Does Your Business have an edge and why you want to know?

IBM just published an extensive and insightful study about the global chief financial officer.  The 2010 IBM Global CFO Study reveals the importance of the CFO role today and how a financial advisor must be broader and more strategic. It surveyed 1900+ CFOs worldwide from a cross section of enterprise sizes.

Today’s CFO must bring a broad understanding for a business, more than ever.  Figure 1 shows the significant changes over the last 5 years on the importance of five company-wide activities. Notice the largest changes are around managing and mitigating risk (93% increase) and integrating information across the enterprise at 109% increase.

Figure 1

figure-1

The study defines the CFOs into four groups:

  1. Value Integrators
  2. Disciplined Operators
  3. Constrained Advisors
  4. Scorekeepers

It evaluates the effectiveness of all four in multiple subject matters and shows the gap or discrepancy between the different styles.  For simplicity, we compare the two opposites, that of the Value Integrator and the Scorekeeper.   The Scorekeeper is defined as a CFO focusing primarily on financial reporting, compliance and accounting with some budgeting and forecasting.

The Value Integrator is viewed as a CFO who continuously improves the finance efficiency and provides broad business insights to the business.  They use technology to achieve greater data accuracy and develop better analytical tools for forecasting and scenario planning. Value Integrators understand the importance of managing enterprise risk and opportunities.  This study points out that Value Integrators consistently outperform the other 3 groups and have provided significant security to businesses in this recent downturn.

Figure 2 shows the 5-year effect most significantly around EBITDA, where the difference is more than 20X. Value Integrators also outperform on the REVENUE and ROIC side, with 49% and 30%, respectively.  These numbers are indeed noteworthy, the differences are truly impressive.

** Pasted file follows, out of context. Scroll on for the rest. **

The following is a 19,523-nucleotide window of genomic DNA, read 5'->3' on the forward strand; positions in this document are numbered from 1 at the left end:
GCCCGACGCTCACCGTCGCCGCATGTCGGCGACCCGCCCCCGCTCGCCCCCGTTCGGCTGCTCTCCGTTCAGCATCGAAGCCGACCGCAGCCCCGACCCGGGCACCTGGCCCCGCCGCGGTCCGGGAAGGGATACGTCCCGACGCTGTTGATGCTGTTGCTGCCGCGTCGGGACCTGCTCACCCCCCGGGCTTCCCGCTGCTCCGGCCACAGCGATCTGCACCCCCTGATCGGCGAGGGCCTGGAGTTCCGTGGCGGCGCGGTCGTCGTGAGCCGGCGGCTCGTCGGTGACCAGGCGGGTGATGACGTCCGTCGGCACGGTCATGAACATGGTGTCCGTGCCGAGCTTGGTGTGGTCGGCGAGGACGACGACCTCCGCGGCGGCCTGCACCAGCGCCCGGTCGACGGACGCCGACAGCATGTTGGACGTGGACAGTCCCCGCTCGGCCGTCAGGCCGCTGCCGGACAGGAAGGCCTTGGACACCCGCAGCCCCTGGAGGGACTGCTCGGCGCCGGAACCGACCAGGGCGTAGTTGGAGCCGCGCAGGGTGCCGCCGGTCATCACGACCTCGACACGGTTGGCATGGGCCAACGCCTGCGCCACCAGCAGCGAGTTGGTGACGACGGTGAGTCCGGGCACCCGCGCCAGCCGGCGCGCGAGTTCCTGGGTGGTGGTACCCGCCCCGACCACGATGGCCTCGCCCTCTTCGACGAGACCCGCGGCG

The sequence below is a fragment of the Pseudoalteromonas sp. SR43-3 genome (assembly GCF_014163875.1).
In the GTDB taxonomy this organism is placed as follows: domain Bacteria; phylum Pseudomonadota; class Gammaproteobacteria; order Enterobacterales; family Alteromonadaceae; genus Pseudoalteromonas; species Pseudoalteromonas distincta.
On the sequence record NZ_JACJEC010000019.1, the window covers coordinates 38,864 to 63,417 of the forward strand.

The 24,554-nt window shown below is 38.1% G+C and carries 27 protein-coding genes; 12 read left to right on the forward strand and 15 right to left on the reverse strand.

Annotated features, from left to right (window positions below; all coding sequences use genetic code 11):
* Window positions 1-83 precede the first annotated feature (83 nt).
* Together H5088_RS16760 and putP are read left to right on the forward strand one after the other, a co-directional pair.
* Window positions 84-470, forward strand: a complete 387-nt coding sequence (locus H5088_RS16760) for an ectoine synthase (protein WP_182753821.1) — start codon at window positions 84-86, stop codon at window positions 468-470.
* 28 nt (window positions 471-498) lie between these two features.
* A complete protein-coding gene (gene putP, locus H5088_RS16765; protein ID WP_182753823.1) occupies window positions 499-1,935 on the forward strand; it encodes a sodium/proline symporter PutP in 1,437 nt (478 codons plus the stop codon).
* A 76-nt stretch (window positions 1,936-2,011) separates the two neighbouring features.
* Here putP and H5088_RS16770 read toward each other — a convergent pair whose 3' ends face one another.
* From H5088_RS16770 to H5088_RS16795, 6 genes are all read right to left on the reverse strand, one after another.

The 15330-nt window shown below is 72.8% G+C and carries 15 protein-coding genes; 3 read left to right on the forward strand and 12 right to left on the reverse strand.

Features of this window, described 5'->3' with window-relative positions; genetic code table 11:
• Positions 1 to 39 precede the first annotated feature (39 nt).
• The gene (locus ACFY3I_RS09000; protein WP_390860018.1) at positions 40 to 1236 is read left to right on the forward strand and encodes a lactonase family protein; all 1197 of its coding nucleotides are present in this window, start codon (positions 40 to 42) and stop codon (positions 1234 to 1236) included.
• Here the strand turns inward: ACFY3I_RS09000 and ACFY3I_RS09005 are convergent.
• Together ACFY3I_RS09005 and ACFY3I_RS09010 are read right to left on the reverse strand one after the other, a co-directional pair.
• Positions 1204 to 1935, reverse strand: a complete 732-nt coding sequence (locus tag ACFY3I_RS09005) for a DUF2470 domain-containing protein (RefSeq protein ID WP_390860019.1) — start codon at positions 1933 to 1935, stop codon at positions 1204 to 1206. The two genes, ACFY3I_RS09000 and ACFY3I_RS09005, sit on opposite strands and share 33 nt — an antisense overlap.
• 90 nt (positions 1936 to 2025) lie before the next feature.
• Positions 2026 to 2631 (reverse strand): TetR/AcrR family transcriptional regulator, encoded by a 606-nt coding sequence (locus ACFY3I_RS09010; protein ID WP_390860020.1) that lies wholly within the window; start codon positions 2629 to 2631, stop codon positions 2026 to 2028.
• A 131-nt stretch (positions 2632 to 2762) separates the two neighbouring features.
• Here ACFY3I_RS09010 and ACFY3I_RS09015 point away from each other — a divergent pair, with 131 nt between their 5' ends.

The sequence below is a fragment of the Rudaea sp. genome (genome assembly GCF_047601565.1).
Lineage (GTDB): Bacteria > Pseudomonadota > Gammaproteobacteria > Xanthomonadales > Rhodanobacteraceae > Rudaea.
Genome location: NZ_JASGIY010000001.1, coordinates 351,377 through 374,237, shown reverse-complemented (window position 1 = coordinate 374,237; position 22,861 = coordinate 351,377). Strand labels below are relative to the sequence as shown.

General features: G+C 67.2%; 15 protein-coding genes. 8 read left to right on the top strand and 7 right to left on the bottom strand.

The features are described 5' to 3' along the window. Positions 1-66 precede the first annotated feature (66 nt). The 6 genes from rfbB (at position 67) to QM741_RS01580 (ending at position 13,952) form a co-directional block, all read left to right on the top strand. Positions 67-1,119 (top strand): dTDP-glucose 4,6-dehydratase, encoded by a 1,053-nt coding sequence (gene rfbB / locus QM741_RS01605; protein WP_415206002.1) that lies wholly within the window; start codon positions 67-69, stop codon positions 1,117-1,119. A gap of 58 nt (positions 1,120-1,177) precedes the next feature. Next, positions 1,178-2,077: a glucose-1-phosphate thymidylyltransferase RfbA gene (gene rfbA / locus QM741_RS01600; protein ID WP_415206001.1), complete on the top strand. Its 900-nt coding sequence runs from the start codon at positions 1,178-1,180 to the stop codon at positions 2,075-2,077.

Figure 2

figure-2

Multiple financial measures in this study are evaluated (see figure 3) and most impressively, Value Integrators achieved sustainability within their companies despite the economic recession.  The study also evaluates enterprise-focused effectiveness and how expectations versus executions show a widening gap. One of the larger gaps (34%) is integration of information across enterprises.  Today’s CFO must integrate information to understand which metrics are important and how often: weekly, daily or realtime.  Proactive CEOs demand proactive data support from their financial team.

Figure 3

figure-3

The two key capabilities associated with the outperformance of the Value Integrator are:

  1. Finance  efficiency – provides business-relevant information and strong analytics based on good data
  2. Business Insight – enterprise focused  and risk-based decision making support in a timely manner

Figure 4 shows how Value Integrators outperformed on all aspects of CFO responsibilities.  Using Scorekeepers as the baseline, it is hard to avoid noticing the alarming difference between Scorekeepers and Value Integrators. Very importantly, combining the skill set of finance and enterprise knowledge has a multiplier effect and separates the Value Integrator by a large margin. Finance and risk are embedded in the company.  Risk management and opportunities are in fact a big focus for a forward looking CFO. The support and overall contributions from a CFO to an enterprise are becoming increasingly strategic.

Figure 4

figure-4

Clearly CFOs need to master and control all tactical aspects of finance.  Historic data provides you with a historical view.  A current view is represented by financial dashboards important to all decision-making.  The forward looking view is vitally important for ongoing sustainability and growth of a business.  Only with the understanding and support of all three can the CFO be truly pro-active in the decision-making process, scenario planning, forecasting and risk management and mitigation.  The new, strategic CFO must possess the expertise and skill set in support of the CEO (figure 5).

Figure 5

figure-5

The strong emphasis on tactical finance for the past 10 years is partly due to Sarbanes-Oxley.  CFOs have continuously been transaction driven leaving a significant gap between actual and aspiration (see figure 6).  CFOs continue to spend half their time around transactional processing.  NSS thinks that the future mix should be:

40% Decision-support
30% Transactional
30% Control

Today’s economic landscape demands increased worldliness, intellect and knowledge from CEOs and CFOs. This combination gives the CFO more enterprise wide responsibilities as a trusted business partner who understands finance, connects the dots, brings micro- and macroeconomic knowledge and is market and industry savvy.

Figure 6

figure-6

NSS is interested in your feedback and in how you have navigated through this recession.  The 2010 IBM Global CFO Study shows powerful statistics in support of a Value Integrator as a CFO and why it is so important to drive your business in that direction.  Give us a call to discuss further in how we may support you and your business with our value driven strategic CFO focus and strong ROI.

Rudi Scheiber-Kurtz, CEO
Next Stage Solutions, Inc.
The GPS of Finance

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